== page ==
8th May 2020
At 15:00 on 8 May 1945, Prime Minister Winston Churchill announced on the radio that the war in Europe had come to an end, following Germany’s surrender the day before. Today, 75 years on, the United Kingdom remembers the end of war in Europe.
The coronavirus outbreak means that there will be no street parties, parades or concerts this year, but nonetheless there is plenty going on to celebrate with people commemorating the 75th anniversary of VE Day within their own homes.
Socially-distanced wreath-laying, a two-minute silence, a re-broadcast of Winston Churchill’s speech and an address from the Queen are among the national events taking place.
The government is encouraging people to watch the events on the BBC and to hold 1940s-style afternoon tea parties within their households.
Various events are still going ahead, including:
- 10:50 BST – at a service in Westminster, Commons Speaker Sir Lindsay Hoyle will lay a wreath on behalf of the Commons. Lord West will lay a wreath on behalf of the Lords
- 11:00 – a national moment of remembrance and a two-minute silence will be held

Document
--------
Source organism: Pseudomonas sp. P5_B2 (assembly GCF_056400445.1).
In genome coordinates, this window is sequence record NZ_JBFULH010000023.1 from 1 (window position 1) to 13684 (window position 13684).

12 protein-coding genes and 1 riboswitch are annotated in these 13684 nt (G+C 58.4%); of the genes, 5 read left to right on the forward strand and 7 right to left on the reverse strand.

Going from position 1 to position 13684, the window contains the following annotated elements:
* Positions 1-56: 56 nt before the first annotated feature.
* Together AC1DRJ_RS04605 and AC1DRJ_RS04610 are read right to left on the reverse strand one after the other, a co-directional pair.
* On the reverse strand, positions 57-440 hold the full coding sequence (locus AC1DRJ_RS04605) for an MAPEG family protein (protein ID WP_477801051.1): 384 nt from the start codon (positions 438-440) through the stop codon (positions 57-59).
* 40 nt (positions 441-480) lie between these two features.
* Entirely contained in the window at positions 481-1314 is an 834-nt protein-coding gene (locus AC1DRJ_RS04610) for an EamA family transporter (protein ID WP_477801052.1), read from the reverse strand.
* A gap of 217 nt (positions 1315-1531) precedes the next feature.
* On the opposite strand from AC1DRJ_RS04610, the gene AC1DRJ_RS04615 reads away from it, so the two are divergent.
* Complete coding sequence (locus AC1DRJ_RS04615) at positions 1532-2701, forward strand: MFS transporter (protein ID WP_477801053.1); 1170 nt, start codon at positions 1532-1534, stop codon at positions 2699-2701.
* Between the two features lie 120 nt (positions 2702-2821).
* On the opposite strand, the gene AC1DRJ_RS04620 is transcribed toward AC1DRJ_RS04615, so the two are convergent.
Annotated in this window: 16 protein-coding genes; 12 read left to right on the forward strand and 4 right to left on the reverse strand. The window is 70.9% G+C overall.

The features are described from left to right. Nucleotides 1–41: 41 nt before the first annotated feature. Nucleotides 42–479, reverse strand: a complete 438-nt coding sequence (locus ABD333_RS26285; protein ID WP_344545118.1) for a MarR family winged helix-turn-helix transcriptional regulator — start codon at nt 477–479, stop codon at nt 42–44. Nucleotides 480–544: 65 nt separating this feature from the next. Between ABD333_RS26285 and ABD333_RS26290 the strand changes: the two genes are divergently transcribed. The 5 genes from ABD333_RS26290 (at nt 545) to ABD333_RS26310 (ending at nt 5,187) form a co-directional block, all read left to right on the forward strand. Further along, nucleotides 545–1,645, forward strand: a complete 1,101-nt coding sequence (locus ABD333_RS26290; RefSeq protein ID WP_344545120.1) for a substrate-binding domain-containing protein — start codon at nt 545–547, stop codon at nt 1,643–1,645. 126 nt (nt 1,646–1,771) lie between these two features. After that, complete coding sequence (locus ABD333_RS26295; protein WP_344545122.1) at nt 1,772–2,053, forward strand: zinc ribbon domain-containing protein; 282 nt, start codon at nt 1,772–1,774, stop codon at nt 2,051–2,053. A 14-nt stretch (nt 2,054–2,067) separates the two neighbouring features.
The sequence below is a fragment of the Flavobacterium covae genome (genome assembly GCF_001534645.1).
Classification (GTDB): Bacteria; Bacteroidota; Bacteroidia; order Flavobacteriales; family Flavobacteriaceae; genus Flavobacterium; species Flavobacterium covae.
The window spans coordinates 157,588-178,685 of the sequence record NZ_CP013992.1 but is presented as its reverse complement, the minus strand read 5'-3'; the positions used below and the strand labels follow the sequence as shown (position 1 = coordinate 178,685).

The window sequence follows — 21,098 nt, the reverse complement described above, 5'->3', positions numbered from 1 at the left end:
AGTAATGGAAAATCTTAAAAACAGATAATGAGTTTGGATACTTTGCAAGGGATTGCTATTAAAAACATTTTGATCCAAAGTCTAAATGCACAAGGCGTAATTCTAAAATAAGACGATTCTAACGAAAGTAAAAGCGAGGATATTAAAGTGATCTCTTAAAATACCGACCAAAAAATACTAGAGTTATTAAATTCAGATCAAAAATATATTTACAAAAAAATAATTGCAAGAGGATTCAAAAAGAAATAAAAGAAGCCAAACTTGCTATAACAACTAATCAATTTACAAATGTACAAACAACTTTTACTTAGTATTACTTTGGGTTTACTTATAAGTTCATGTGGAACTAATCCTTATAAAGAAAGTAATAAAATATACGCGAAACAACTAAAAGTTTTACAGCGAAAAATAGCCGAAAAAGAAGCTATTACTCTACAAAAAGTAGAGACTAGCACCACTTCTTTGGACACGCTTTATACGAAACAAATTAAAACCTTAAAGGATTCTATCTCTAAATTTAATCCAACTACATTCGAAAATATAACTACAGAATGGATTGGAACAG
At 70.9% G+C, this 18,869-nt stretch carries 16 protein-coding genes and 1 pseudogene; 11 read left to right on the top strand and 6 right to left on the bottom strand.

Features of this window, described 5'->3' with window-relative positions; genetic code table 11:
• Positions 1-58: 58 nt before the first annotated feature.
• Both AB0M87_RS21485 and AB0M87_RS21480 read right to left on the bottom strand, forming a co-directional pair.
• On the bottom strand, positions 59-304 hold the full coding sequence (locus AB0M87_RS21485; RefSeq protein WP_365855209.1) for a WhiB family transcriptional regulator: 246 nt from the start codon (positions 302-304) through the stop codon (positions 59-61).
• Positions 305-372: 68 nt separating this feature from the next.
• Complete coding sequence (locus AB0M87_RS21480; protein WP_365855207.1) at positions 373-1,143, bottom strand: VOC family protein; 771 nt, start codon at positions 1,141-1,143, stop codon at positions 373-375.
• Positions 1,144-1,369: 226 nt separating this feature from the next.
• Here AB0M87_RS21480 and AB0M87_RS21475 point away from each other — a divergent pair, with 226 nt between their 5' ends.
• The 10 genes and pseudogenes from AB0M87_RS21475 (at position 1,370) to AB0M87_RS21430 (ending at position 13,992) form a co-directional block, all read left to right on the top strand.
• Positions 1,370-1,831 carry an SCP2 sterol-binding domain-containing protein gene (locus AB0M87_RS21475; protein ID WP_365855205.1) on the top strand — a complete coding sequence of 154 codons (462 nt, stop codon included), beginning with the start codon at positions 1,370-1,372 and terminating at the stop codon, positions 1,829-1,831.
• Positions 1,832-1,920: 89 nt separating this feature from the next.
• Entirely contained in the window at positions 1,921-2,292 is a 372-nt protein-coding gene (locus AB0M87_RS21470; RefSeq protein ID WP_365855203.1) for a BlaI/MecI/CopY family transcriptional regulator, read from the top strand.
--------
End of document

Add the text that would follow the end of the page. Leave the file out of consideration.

- 14:45 – in a special programme on BBC One, extracts from Churchill’s victory speech to the nation announcing the end of the war in Europe will be broadcast
- 14:55 – solo buglers, trumpeters and cornet players will be invited to play the Last Post from their homes
- 15:00 – as Churchill’s speech is broadcast, people will be invited to stand up and raise a glass in a national toast, saying: “To those who gave so much, we thank you”
- 20:00 – another BBC One special will feature Welsh soprano Katherine Jenkins, actor Adrian Lester and singer Beverley Knight, who will be performing some well-known songs from the 1930s and 40s. The programme will culminate in the nation being invited to sing along to a rendition of wartime classic We’ll Meet Again.
- 21:00 – the Queen’s pre-recorded address will be broadcast on BBC One at the exact moment her father, King George VI, gave a radio address 75 years ago.